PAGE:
Guyana will initially earn less than GYD$100 billion in oil profits annually

Last Updated on Thursday, 1 September 2016, 13:17 by Denis Chabrol

The Liza well has 800 to 1.2 billion barrels of recoverable oil.

The Liza well has 800 to 1.2 billion barrels of recoverable oil.

Guyana will earn about GYD$42 billion per year if ExxonMobil begins producing oil at today’s Brent Crude price of US$46.22 per barrel, based on the revenue sharing formula that has been agreed between the two sides more than 10 years ago.

Based on projections that the price of oil could increase to as much as US$79 per barrel in 2021 when the company is scheduled to begin commercial production, Guyana  can in fact rake in US$355,500,000 (GYD$73.233  billion) per year from the Liza well alone.

These are unofficial calculations and they do not take into consideration inflation, exchange rate movements and the possibility of ExxonMobil finding more oil. Put in perspective, conservatively, oil revenues could be about one- third of Guyana’s latest national budget of US$1,116,504,854

Minister of Natural Resources, Raphael Trotman said after ExxonMobil recovers its cost of investment, Guyana will receive a much larger share from the deal. Exxon Mobil officials said earlier this week that they have already spent billions of US dollars on seismic surveys and exploration activities 200 kilometers offshore Guyana.

Trotman said the formula provides for ExxonMobil to get 75 percent of the cost of a barrel per oil as cost oil to allow the company to recover the cost of its investment. The remaining 25 percent is split equally between Guyana and the company as profit oil.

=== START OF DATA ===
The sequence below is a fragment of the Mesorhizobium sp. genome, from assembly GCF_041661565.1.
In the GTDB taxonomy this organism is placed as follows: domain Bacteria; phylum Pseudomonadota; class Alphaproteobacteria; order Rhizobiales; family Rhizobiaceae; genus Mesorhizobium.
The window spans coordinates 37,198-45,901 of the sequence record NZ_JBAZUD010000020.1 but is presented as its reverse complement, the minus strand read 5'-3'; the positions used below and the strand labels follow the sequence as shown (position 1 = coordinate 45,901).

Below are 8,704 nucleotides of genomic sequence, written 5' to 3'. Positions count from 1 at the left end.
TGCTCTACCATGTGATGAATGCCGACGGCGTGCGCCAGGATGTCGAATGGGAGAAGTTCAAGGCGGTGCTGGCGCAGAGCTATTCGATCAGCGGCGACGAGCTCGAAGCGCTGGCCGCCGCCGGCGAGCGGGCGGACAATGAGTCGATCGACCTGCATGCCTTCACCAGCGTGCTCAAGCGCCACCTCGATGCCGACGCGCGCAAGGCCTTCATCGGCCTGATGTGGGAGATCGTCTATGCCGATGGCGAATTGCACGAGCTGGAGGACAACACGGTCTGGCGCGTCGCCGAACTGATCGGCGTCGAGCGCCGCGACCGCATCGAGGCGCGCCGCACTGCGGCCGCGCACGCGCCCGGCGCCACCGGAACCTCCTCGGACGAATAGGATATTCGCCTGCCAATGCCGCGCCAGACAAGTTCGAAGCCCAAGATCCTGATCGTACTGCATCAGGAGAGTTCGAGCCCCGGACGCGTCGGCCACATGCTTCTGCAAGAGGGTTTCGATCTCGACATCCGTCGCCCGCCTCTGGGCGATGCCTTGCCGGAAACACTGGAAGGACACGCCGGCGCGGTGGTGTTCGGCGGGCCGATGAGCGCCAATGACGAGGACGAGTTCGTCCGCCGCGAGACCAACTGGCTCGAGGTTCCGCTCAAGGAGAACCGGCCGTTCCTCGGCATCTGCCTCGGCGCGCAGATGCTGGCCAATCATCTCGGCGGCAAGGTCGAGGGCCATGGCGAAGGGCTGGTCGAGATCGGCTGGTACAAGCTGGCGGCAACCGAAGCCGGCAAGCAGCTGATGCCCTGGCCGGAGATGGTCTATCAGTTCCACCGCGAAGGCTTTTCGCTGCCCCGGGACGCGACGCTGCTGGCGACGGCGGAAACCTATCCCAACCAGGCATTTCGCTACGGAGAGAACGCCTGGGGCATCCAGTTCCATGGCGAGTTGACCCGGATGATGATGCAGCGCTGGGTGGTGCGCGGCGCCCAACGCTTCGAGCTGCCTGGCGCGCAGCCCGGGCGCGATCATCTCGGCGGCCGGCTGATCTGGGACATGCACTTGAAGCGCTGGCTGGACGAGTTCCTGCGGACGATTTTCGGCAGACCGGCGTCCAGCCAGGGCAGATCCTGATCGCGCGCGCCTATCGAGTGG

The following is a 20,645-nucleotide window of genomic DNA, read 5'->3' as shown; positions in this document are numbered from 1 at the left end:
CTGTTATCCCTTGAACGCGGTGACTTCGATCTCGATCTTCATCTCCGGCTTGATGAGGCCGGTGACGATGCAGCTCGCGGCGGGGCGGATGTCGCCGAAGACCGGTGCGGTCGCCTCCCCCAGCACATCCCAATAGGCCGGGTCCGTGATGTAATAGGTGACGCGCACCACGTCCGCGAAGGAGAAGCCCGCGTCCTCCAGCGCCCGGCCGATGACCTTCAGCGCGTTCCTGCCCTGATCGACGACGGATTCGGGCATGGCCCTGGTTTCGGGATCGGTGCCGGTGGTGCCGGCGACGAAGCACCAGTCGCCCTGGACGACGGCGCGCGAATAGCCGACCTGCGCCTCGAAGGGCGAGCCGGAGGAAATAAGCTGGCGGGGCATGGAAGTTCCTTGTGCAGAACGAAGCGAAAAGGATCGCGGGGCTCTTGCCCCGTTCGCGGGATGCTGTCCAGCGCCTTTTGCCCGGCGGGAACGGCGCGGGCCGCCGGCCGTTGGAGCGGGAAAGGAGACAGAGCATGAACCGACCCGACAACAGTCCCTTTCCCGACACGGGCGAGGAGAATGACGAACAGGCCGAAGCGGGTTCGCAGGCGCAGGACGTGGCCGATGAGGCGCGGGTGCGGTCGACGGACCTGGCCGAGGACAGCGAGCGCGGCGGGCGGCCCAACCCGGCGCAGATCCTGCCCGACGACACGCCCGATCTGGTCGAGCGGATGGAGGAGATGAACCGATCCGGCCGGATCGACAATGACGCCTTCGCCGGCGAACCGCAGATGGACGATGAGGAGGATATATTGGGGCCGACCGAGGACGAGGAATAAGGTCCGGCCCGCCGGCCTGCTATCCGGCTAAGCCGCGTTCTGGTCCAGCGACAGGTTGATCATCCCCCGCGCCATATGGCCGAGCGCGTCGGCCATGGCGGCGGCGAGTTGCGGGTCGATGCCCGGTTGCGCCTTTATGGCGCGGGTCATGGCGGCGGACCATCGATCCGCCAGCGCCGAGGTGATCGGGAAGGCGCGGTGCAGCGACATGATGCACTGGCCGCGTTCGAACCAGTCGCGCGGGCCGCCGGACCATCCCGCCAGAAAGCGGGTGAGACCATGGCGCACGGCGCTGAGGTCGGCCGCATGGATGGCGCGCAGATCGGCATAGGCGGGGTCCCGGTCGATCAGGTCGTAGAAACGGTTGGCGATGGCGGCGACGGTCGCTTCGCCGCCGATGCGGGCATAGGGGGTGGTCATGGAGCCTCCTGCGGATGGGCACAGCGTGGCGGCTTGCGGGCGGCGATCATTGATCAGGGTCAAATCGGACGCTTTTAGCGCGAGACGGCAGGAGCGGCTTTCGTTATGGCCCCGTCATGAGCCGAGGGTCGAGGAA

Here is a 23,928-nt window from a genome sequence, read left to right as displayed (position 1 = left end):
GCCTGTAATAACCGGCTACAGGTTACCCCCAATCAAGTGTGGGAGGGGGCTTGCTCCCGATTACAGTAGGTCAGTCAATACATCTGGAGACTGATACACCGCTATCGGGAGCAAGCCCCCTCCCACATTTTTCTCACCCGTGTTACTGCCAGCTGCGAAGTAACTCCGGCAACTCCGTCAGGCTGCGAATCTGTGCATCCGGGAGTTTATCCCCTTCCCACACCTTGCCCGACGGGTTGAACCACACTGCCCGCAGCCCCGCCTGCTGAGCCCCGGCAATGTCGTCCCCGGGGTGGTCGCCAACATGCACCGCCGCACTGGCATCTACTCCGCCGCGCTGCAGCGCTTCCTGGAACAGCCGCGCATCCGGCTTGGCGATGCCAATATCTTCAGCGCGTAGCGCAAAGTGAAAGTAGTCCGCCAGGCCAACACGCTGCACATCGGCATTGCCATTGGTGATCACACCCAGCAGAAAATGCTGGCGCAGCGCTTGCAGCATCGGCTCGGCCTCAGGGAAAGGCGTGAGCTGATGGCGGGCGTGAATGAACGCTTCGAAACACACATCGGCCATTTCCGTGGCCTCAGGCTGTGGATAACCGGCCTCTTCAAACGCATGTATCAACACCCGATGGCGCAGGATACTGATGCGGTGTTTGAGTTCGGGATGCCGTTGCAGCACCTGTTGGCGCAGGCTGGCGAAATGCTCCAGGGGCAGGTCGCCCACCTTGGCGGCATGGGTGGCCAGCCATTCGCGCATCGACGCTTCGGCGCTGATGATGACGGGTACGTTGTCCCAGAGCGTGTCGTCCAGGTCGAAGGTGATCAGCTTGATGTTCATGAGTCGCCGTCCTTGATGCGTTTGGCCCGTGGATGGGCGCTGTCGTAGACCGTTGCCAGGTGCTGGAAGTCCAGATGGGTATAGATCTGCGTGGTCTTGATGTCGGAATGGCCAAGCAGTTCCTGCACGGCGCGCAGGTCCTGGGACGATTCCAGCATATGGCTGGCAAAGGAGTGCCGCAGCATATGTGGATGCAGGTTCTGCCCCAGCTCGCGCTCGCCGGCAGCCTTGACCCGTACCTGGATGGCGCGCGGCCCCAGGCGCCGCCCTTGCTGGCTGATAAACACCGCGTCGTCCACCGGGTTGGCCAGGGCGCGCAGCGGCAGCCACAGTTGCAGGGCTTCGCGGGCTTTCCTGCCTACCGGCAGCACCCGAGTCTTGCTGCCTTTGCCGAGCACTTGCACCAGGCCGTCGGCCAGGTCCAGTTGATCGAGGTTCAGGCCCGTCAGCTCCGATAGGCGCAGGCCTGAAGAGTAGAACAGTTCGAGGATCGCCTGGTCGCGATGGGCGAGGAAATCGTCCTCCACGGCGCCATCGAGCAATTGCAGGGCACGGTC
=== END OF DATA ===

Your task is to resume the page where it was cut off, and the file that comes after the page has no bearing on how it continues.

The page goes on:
With ExxonMobil planning to pump an estimated 100,000 barrels per day, this means that the company will at today’s Brent crude price of US$46.22 get US$34.66 per barrel or US$3,466,000 per day/ US$103,980,000 per month/US$1,247,760,000 per year.

At the same Brent Crude price, ExxonMobil and Guyana will each split the remaining US$11.55 per barrel profit oil equally to get US$5.77 barrel.  At 100,000 barrels per day, the company and the country will each get US$577,000 per day/ US$17,310,000 per month/ US$207,720,000, (GYD$42,790, 320,000).

The company intends to begin commercial production at its Liza well by 2021. By then, according to some experts, the estimated Brent crude price could be US$79 per barrel and rising due to the exhaustion of cheap oil sources, increasing demand and higher cost of production.

At US$79 per barrel in 2021, ExxonMobil will be entitled to cost oil recovery amounting to US$59.25 per barrel/ US$5,925,000 per 100,000 barrels per day/ US$177,750,00 per month/ US$2, 133, 000 000 per year

For Guyana, the remain 25 percent or US$19.75 would have to be evenly split with ExxonMobil amounting to US$9.875 per barrel/ US$987,500 per day from 100,000 barrels/ US$29,625,000 per month/ US$355,500,000 (GYD73,2 billion annually)

Trotman  ruled out a change of the existing 75/25 formula enshrined in the Production Sharing Agreement .  “We respect the sanctity of agreements but in every possible way we are going to trying to get the best for Guyana,” he told Demerara Waves Online News

He assured that Guyana would not be breaking the contract but intend to bargain for contributions in the area of Corporate Social Responsibility to assist with capacity building, the inclusion of a royalty and an increase of rental fees which now stands at US$250,000 per year.

The Minister said the current Production Sharing Agreement with ExxonMobil appeared to have been the best that Guyana could have gotten in 1990 at the time when the prospects of finding commercially quantified oil in Guyana appeared dim and the risk was probably high.

While Guyana would not be breaking the contract because of implications that would have for the country’s investment climate, he said in future oil deals, Guyanese negotiators would be pushing for 50/50 or 60/40.